Practice makes perfect! Following this advice I thought to partake in resources offered on Udemy to continue to sharpen my level design skills. These are screenshots from a composition exercise in a level design course on Udemy.
Recently I’ve been playing Yakuza 0. Though there were a couple of things I didn’t like (the occasional unskippable cut scene!), in general I loved it. As well as an absolutely world class story with fantastic voice acting, the game provides a wealth of content. Content that includes making a custom Pocket Circuit Track in a RC car racing mini-game. As a design exercise I thought this would be fun to do!
The track creation tool is fairly straightforward to use, and making tracks was fairly simple. Saying that I failed on my first attempt as I maxed the route length!
For my first Pocket Circuit Track I started with an image in my mind which I drew.
First I made the basic shape. Seeing it in 3D I felt a desire to add lots of slopes to emphasize the windy nature of the track.Continue reading Pocket Circuit Track Design – Yakuza 0
Using Warhammar 2’s Map Tool Terry I’ve recently published Bretonnia Hills V1, a map for Warhammer Total War 2. I did this to practice my map development skills of using height maps, sculpting terrain, painting textures, and placing meshes. It’s on the Steam Workshop – so check it out here!
The bones of this kind of map is its terrain. To start with a solid foundation I began by finding a height map to apply to the terrain. Ultimately I chose data from a location near Trout River in Vermont.
Next I obtained the height map data, processed, and imported into the map editor tool Terry.
Following this I smoothed out some areas, and did a first pass on painting.
Next I found some areas I thought to be interesting and added some meshes from Warhammer 2’s library to add some points of interest. Meanwhile I playtest the map, and made iterative changes to the configuration of the start point, and geographical features.
After a number of iterations I then posted the map on the Steam Workshop, and presented it to the map makers at the Warhammer Map Makers Discord Channel. The Warhammer Map makers gave me some great feedback, and rightly pointed out the map needs more polish work.
I released the bones of the map, which in itself needs more work having very little work in terms of detailing, and extensive playtesting. The detail work will make some good practice so I intend to do more on that side, and post some updated screenshots!
Following along with the World of Level Design Fundamentals course here are the results of some its practice exercises.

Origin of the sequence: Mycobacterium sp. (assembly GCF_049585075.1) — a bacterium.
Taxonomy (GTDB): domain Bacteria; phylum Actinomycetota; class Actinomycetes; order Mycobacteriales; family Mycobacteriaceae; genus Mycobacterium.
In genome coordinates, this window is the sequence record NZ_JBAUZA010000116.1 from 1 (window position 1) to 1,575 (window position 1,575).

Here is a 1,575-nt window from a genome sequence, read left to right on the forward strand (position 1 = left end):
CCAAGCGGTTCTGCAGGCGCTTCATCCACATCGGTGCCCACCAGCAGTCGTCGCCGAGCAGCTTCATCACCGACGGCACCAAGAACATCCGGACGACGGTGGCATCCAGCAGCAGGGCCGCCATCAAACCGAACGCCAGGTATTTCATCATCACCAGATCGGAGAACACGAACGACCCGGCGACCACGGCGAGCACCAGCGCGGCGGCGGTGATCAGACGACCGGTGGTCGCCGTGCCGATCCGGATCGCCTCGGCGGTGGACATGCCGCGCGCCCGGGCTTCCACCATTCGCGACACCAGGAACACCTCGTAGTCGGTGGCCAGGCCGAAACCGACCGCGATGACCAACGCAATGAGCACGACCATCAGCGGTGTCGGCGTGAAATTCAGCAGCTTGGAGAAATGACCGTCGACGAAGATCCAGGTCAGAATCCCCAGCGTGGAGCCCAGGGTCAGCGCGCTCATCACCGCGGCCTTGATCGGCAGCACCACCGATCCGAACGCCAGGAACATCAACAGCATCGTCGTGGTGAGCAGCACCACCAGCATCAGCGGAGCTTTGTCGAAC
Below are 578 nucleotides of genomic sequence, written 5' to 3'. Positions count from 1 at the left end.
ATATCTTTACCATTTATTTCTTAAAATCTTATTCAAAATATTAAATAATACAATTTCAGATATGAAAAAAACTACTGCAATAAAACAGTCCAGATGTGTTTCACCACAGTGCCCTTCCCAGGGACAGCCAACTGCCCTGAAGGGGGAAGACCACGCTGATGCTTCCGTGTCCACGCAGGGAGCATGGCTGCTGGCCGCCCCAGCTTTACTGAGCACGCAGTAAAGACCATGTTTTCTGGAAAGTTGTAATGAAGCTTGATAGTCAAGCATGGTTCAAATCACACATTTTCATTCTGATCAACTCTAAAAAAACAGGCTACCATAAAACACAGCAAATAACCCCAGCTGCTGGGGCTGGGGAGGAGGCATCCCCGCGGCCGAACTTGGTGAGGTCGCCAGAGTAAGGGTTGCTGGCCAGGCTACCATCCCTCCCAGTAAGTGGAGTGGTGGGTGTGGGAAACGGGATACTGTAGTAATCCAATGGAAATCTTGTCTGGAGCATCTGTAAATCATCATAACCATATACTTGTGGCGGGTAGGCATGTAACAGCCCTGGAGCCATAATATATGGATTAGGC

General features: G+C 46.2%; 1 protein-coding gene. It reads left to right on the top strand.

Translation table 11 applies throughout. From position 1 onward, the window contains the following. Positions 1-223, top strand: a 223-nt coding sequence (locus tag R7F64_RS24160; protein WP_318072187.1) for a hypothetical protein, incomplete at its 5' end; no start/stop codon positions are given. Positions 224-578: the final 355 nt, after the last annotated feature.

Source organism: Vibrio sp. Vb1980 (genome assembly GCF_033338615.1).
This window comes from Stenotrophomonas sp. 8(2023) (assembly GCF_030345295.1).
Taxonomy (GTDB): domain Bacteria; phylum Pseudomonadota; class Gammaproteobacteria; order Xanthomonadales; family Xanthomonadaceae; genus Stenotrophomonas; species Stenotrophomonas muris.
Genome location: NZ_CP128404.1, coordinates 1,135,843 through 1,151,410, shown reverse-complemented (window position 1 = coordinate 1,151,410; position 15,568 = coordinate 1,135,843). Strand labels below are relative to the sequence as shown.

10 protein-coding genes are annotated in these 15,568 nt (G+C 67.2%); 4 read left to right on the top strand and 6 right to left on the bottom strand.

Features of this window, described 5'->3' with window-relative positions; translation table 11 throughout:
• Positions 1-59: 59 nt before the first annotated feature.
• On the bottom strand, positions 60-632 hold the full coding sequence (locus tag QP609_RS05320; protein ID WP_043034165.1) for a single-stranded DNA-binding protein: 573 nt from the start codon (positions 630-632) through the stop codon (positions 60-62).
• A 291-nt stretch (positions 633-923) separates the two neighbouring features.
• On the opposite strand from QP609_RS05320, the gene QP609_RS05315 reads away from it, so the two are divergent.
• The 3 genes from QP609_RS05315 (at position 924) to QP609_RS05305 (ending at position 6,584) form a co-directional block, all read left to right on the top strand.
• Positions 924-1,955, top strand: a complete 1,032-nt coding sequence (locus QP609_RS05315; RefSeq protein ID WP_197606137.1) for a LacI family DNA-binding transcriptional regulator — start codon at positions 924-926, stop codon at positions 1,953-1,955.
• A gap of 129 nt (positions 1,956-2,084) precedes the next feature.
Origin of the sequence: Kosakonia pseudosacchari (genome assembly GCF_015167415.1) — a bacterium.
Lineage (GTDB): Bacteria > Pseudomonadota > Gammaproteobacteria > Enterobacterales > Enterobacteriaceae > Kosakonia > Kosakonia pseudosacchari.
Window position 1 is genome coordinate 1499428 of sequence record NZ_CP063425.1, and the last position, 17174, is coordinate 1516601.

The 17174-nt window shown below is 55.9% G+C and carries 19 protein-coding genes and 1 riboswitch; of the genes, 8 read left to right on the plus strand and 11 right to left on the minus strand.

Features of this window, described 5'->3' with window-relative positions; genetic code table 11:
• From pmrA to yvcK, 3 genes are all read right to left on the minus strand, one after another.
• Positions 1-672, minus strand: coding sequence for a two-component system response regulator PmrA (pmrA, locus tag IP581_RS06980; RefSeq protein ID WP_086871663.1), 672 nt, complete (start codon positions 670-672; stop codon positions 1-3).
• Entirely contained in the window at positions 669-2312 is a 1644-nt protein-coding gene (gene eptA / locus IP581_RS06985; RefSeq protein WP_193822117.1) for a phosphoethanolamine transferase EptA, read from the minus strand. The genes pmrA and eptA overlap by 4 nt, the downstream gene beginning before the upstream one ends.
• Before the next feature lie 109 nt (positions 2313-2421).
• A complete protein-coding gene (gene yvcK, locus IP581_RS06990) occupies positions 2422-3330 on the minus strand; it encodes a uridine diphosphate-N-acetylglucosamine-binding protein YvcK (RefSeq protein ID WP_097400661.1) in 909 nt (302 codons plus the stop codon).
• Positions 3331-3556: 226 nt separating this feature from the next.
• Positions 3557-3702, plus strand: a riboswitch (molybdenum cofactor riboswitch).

First a little exercise in lighting.
Second some texturing practice. First a follow along.
Next a little improv work.
Since about over a month now I’ve started making sketching a common activity. Here are some that I’ve done.
Disclaimer: This is copy pasta art made for personal enjoyment/starting out!
Also I’ve begun a course on Udemy to develop my drawing skills! This was the result of my first exercise!
In the pursuit of improving my Level Design abilities in Unreal I’ve started taking courses at World of Level Design. After running through the fundamentals this was the result of the first follow along BSP exercise:
More to follow!
Lately I’ve been itching to practice my level design skills. I’ve found such an opportunity with Total War Warhammer 2 where Creative Assembly has made their battle map editor Terry available for public use.
Therefore to practice my level design skills I’ve decided to take my love of Total War, my design skills, and support from the existing map making community to try my hand at creating maps for Warhammer 2.
First I tried some paper mapping for an existing Warhammer map called Atldorf.
Next I thought it would be good to remake a map. The map I chose to copy was a tutorial map from the map community. My intent was to make a bare bones version so I can focus on practicing using the tool. I began with studying the tutorial map.
For me the development process was loosely:
- First pass at terrain, textures, and water.
- Setup of deployment zones & playable area.
- Second pass at terrain and textures (more detail work).
- Rinse and repeat steps 4-5.
Some In-Editor Shots
Some In-game Shots
Next I plan to practice creating a map, this time with an imported height map!
Some Useful Resources:
- Have Warhammer 2: Total War Running in windowless so you easily use it, and Terry together.
- Have the Go-Region totally eclipse the playable area and close up areas with no-go regions
- Sample Map Object Hierachy Structure:
- Buildings (File Layer)
- Cliffs (File Layer)
- Default (File Layer)
- Scale Reference (Object)
- Logic (File Layer)
- Deployments (Logic Layer)
- AI Hints (Objects)
- Deployment Zones (Object)
- No-Go Regions (Logic Layer)
- No-Go Regions (Objects)
- Playable Area (Object)
- Go Region (Object)
- Deployments (Logic Layer)
- Water (File Layer)
- Water (Objects)
1 – Drawing Attention to a Building
- Use of light texture.
- Billboard with red striking sign.
- Blue awning.
- Depth of side of building.
2 – Affordances
- We encounter a door that can be opened with a shiv. This in my mind established an accordance that doors that looked like this could be opened.